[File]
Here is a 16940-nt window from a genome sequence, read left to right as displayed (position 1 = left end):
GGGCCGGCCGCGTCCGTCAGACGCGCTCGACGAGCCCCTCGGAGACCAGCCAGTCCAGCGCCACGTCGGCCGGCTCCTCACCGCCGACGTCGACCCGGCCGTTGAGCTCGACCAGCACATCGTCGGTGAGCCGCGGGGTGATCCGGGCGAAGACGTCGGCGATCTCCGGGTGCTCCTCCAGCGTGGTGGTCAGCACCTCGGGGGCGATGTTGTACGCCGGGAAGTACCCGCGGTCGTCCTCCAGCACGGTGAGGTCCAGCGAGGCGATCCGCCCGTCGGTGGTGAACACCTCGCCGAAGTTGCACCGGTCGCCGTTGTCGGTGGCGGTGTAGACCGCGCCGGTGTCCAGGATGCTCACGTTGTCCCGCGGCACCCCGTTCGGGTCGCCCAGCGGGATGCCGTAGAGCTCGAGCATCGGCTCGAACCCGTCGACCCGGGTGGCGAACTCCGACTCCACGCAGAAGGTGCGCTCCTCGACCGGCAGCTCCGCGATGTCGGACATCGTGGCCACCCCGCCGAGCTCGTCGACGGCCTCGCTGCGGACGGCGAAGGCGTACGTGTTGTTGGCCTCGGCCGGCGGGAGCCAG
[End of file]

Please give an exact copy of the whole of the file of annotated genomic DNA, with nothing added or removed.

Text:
Here is a 16940-nt window from a genome sequence, read left to right as displayed (position 1 = left end):
GGGCCGGCCGCGTCCGTCAGACGCGCTCGACGAGCCCCTCGGAGACCAGCCAGTCCAGCGCCACGTCGGCCGGCTCCTCACCGCCGACGTCGACCCGGCCGTTGAGCTCGACCAGCACATCGTCGGTGAGCCGCGGGGTGATCCGGGCGAAGACGTCGGCGATCTCCGGGTGCTCCTCCAGCGTGGTGGTCAGCACCTCGGGGGCGATGTTGTACGCCGGGAAGTACCCGCGGTCGTCCTCCAGCACGGTGAGGTCCAGCGAGGCGATCCGCCCGTCGGTGGTGAACACCTCGCCGAAGTTGCACCGGTCGCCGTTGTCGGTGGCGGTGTAGACCGCGCCGGTGTCCAGGATGCTCACGTTGTCCCGCGGCACCCCGTTCGGGTCGCCCAGCGGGATGCCGTAGAGCTCGAGCATCGGCTCGAACCCGTCGACCCGGGTGGCGAACTCCGACTCCACGCAGAAGGTGCGCTCCTCGACCGGCAGCTCCGCGATGTCGGACATCGTGGCCACCCCGCCGAGCTCGTCGACGGCCTCGCTGCGGACGGCGAAGGCGTACGTGTTGTTGGCCTCGGCCGGCGGGAGCCAG